This Crevasse Rescue article is part of the book - Glacier Travel and Crevasse Rescue.
Imagine you are travelling on a glacier as a team of two, and your partner in front suddenly disappears down into the snow.
The first and most important thing is to hold the fall. This will not be easy! The best technique is to dig the sides of your feet into the snow (imagine a tug of war type action), while plunging the shaft of your axe into the snow.
If you end up being dragged along the surface, the self arrest position will hopefully stop you as the rope cuts into the lip of the crevasse and increases friction.
After holding the initial fall, kick a secure platform for your downhill foot, or cut one with your axe. This will give you a bit more security to hold the weight while you are making the anchor. Shout to your partner and check they are okay. It might be very difficult for you to hear them but it’s worth trying. If your partner is uninjured and capable of prusiking up the rope or climbing out of the crevasse then that would be the best solution.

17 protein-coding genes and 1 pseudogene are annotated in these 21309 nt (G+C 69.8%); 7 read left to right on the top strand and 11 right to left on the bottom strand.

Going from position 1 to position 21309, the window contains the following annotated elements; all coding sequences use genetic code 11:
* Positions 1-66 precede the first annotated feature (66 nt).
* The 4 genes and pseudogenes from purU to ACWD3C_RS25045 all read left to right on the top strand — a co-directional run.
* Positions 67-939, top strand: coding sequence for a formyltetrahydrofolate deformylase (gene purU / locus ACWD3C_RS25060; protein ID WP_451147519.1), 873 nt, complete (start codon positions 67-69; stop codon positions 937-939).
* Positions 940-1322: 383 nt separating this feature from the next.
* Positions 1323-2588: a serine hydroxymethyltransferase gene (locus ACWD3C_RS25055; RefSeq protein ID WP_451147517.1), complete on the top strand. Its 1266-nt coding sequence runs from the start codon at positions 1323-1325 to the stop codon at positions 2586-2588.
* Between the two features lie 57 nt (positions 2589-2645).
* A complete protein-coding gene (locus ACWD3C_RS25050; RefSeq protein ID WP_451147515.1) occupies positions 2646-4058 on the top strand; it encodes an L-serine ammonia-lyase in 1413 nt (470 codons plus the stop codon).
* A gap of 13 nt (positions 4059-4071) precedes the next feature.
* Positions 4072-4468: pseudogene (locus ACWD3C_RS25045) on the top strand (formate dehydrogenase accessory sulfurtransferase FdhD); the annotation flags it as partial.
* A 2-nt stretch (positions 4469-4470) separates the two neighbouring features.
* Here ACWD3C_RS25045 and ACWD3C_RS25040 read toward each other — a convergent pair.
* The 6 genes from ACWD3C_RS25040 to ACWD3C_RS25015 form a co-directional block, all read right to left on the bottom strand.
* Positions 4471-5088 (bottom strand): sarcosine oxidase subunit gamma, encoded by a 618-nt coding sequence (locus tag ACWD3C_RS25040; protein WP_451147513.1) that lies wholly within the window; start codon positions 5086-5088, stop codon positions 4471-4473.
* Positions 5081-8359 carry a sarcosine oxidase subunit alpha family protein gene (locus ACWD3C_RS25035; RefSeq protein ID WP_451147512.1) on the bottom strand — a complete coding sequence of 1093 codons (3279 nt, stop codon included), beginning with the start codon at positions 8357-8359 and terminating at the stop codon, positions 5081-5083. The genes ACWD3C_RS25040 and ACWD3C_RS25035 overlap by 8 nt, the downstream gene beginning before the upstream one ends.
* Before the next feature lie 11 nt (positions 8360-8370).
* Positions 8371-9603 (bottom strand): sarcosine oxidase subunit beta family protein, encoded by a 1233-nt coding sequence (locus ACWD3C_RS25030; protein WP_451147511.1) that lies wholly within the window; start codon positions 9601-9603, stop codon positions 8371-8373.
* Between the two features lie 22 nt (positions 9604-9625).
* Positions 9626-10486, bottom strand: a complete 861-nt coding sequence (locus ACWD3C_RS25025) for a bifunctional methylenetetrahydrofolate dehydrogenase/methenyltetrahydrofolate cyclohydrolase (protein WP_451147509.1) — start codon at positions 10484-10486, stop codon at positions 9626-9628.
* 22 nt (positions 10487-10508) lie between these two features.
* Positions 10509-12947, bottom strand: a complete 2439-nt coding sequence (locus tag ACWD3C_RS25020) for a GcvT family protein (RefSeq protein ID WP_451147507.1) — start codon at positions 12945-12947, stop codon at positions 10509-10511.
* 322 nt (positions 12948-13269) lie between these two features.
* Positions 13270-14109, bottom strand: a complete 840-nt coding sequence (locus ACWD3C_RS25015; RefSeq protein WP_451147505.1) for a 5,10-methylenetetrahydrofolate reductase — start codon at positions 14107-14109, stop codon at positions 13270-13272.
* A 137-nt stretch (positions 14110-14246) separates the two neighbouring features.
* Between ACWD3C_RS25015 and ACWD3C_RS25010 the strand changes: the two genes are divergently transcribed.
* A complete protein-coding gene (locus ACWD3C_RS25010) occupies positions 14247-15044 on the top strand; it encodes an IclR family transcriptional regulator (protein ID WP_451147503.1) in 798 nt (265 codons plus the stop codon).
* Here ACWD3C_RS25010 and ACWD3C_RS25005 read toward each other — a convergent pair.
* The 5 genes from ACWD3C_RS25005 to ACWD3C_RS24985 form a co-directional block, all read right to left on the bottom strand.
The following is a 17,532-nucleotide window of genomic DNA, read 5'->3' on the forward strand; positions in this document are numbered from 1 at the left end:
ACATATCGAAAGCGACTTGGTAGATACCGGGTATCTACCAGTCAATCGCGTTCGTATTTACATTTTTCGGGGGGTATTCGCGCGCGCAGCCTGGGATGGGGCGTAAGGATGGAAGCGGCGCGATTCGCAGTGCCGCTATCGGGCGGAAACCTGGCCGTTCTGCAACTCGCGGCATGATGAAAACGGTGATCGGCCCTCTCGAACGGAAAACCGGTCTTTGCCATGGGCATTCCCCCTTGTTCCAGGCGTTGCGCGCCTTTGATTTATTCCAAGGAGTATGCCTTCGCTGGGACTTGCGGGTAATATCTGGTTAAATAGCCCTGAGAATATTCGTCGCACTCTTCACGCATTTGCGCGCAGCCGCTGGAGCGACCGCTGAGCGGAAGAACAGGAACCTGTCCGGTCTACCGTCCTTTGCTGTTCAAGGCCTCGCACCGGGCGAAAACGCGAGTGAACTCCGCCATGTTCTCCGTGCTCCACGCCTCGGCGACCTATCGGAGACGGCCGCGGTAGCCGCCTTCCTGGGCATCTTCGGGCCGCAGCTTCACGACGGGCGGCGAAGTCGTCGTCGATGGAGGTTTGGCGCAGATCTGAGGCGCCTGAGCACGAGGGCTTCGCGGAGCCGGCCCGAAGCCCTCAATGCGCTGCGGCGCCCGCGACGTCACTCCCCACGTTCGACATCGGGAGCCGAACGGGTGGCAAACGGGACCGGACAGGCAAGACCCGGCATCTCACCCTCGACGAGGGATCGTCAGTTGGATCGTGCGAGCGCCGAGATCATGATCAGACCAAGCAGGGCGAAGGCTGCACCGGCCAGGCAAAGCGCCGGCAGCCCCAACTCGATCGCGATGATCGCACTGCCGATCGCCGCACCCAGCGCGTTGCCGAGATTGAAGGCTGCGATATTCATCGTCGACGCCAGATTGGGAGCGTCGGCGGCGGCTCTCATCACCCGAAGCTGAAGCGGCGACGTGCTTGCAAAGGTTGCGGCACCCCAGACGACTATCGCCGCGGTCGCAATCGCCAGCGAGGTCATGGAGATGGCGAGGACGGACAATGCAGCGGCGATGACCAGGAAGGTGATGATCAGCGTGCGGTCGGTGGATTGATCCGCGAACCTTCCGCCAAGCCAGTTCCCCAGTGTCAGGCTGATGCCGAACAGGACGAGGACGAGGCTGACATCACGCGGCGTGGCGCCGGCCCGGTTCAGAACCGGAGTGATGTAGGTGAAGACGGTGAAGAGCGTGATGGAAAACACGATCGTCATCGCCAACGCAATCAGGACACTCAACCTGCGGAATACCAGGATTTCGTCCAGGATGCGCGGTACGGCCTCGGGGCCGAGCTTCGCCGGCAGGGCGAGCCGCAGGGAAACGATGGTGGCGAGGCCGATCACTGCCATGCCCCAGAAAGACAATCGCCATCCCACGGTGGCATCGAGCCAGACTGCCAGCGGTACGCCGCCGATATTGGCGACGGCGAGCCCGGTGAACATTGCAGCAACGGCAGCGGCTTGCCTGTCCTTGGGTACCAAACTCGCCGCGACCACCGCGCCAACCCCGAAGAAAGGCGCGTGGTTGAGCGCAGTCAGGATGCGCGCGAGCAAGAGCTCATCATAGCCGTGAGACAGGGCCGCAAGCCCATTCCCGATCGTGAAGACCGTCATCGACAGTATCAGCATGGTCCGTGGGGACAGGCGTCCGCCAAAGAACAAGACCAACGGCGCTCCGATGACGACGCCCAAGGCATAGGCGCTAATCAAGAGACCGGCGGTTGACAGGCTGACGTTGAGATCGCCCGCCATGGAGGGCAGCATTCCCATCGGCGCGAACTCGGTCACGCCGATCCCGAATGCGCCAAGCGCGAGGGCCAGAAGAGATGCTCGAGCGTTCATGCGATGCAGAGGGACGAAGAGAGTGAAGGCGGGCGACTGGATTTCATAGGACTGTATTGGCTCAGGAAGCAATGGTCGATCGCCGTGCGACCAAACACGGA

If you cannot communicate with your partner or they are unable to climb/prusik out by themselves, then you will continue. Make the appropriate anchor depending on snow condition. This will be difficult because you are also holding the weight of your partner on the rope. The anchor needs to be very good, so don't rush it. Be precise and get it right.
Once the anchor is built, put a French prusik on the weighted rope and then clip this to the newly created anchor (using a micro traxion is better if you have one – see below).
Push the prusik forward along the rope in front of you. Cautiously allow the weight to pass from you on to the anchor, watching carefully to see if it is working correctly.